The German language is known for not only its grammatical complexity, but also for the way the language sounds.
One of my favourite phonetic quirks of the German language is this weird phenomenon called Umlaut.
What is the German Umlaut? Where does it come from? Are there any rules when it comes to using the Umlaut?
Let’s find out today!
For those who already know German, you know what an umlaut is. For everybody else, let me show you a small text in German full of umlauts (written by Salgi):
Die süße Hündin läuft in die Höhle des Bären, der sie zum Teekränzchen eingeladen hat, da sie seine drei schönen Krönchen gerettet hat, was sie wie folgt angestellt hat: Sie läuft über einen Fluss und tötet alle grünen Frösche, die über die Krönchen wachen, so hat sie diese schönen Krönchen gerettet.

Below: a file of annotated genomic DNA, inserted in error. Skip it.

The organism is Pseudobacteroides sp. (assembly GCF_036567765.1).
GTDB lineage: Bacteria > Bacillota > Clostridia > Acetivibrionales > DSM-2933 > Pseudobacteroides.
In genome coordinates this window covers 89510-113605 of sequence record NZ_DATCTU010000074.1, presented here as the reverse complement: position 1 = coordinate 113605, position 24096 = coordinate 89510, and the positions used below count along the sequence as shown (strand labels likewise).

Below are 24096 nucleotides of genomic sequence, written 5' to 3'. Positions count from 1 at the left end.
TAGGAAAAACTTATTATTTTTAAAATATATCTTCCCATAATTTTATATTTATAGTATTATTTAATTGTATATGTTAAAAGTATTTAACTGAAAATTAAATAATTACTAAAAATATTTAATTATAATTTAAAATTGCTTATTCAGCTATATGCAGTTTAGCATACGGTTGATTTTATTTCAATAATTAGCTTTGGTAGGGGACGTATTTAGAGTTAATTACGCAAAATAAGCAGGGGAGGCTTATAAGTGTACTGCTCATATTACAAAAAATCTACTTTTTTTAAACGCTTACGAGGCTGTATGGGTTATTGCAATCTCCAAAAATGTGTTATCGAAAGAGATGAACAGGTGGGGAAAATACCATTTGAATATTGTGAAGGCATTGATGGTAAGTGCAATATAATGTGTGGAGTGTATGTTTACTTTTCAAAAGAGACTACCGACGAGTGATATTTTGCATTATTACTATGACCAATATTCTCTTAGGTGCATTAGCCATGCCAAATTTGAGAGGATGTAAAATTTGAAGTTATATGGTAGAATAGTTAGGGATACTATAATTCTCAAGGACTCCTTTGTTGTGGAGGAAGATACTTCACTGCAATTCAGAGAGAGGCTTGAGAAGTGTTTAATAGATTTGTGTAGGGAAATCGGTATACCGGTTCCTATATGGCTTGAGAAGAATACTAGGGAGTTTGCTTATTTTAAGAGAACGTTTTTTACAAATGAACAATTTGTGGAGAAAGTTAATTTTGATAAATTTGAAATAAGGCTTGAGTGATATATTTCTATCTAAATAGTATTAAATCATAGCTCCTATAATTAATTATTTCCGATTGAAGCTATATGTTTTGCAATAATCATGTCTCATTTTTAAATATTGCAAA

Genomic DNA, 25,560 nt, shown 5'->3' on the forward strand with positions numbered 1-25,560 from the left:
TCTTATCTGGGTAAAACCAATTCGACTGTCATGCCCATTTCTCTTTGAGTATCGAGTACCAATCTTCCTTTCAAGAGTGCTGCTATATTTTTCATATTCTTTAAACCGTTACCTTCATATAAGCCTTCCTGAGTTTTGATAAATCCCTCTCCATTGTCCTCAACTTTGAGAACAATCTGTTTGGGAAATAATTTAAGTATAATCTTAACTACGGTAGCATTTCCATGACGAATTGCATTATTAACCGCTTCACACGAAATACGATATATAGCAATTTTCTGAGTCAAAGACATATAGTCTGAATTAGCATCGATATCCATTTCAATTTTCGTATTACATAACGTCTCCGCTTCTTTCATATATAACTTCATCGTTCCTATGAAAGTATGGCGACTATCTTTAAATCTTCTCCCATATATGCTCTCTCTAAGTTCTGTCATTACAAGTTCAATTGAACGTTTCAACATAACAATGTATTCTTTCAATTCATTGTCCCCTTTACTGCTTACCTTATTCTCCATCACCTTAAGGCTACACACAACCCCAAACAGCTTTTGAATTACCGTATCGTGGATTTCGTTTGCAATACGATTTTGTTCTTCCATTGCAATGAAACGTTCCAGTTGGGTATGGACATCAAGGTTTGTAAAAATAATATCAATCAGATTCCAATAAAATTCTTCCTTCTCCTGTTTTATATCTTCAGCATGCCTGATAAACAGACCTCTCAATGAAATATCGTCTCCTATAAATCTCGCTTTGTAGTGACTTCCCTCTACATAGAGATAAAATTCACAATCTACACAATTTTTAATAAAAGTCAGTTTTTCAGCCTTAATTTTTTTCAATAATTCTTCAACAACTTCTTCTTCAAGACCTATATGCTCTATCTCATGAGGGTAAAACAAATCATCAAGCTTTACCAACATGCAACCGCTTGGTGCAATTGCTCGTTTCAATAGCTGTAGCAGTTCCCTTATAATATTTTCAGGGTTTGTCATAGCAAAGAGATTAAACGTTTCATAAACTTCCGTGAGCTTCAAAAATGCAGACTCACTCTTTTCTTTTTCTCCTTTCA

You don’t need to know the language in order to notice that there is something you would not find in an English text – these dots above some vowels do stand out. These vowels with two dots are what is called umlauts.
In German, only the vowels A, O and U have an umlaut counterpart: Ä, Ö and Ü.
The word Umlaut itself is of German origin and it’s sort of a compound word: it’s a combination of the preposition Um and the noun Laut.
While Laut can easily be translated as “sound” and is a cognate to the English word Loud, Um is a bit trickier to translate, due to the fact that it’s a preposition.
Um can be roughly translated as something like “around” in English. In this case, however, it conveys a meaning of change or alteration.
With that said, we can assume that the German vowels Ä, Ö and Ü are alterations of their vanilla counterparts. And that is exactly what an umlaut is, phonetically speaking.
Now let’s dive deep into the phonetics side of the matter, one of my favourite subjects. It is worth mentioning that, if you don’t know the IPA, you will be a bit lost.